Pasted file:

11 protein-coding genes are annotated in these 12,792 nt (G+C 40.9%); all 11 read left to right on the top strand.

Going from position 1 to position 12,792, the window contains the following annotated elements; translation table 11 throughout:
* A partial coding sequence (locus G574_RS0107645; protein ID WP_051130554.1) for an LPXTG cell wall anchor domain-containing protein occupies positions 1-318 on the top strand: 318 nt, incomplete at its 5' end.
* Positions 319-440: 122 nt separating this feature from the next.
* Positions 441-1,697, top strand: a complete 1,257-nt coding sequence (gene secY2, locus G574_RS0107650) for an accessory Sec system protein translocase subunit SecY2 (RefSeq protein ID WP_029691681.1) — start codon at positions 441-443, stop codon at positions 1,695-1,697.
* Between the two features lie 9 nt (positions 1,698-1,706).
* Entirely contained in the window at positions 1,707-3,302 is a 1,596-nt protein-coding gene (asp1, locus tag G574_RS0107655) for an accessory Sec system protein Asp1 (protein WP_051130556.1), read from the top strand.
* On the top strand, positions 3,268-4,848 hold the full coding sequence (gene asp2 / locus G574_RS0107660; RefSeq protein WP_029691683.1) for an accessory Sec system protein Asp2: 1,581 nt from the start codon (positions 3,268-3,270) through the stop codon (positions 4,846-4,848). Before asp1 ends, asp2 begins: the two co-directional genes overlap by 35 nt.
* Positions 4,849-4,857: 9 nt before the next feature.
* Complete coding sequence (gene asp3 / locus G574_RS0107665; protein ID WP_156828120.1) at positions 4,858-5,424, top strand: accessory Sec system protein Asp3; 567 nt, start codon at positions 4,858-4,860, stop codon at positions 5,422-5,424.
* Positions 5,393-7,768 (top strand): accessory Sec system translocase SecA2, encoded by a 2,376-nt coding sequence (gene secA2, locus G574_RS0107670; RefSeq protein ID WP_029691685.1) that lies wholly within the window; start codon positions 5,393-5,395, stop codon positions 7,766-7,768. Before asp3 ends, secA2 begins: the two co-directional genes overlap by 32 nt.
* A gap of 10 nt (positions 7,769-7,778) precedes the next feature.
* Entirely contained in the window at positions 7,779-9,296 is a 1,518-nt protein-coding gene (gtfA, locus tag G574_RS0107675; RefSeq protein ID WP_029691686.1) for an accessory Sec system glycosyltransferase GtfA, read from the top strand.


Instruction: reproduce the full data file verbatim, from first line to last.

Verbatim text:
11 protein-coding genes are annotated in these 12,792 nt (G+C 40.9%); all 11 read left to right on the top strand.

Going from position 1 to position 12,792, the window contains the following annotated elements; translation table 11 throughout:
* A partial coding sequence (locus G574_RS0107645; protein ID WP_051130554.1) for an LPXTG cell wall anchor domain-containing protein occupies positions 1-318 on the top strand: 318 nt, incomplete at its 5' end.
* Positions 319-440: 122 nt separating this feature from the next.
* Positions 441-1,697, top strand: a complete 1,257-nt coding sequence (gene secY2, locus G574_RS0107650) for an accessory Sec system protein translocase subunit SecY2 (RefSeq protein ID WP_029691681.1) — start codon at positions 441-443, stop codon at positions 1,695-1,697.
* Between the two features lie 9 nt (positions 1,698-1,706).
* Entirely contained in the window at positions 1,707-3,302 is a 1,596-nt protein-coding gene (asp1, locus tag G574_RS0107655) for an accessory Sec system protein Asp1 (protein WP_051130556.1), read from the top strand.
* On the top strand, positions 3,268-4,848 hold the full coding sequence (gene asp2 / locus G574_RS0107660; RefSeq protein WP_029691683.1) for an accessory Sec system protein Asp2: 1,581 nt from the start codon (positions 3,268-3,270) through the stop codon (positions 4,846-4,848). Before asp1 ends, asp2 begins: the two co-directional genes overlap by 35 nt.
* Positions 4,849-4,857: 9 nt before the next feature.
* Complete coding sequence (gene asp3 / locus G574_RS0107665; protein ID WP_156828120.1) at positions 4,858-5,424, top strand: accessory Sec system protein Asp3; 567 nt, start codon at positions 4,858-4,860, stop codon at positions 5,422-5,424.
* Positions 5,393-7,768 (top strand): accessory Sec system translocase SecA2, encoded by a 2,376-nt coding sequence (gene secA2, locus G574_RS0107670; RefSeq protein ID WP_029691685.1) that lies wholly within the window; start codon positions 5,393-5,395, stop codon positions 7,766-7,768. Before asp3 ends, secA2 begins: the two co-directional genes overlap by 32 nt.
* A gap of 10 nt (positions 7,769-7,778) precedes the next feature.
* Entirely contained in the window at positions 7,779-9,296 is a 1,518-nt protein-coding gene (gtfA, locus tag G574_RS0107675; RefSeq protein ID WP_029691686.1) for an accessory Sec system glycosyltransferase GtfA, read from the top strand.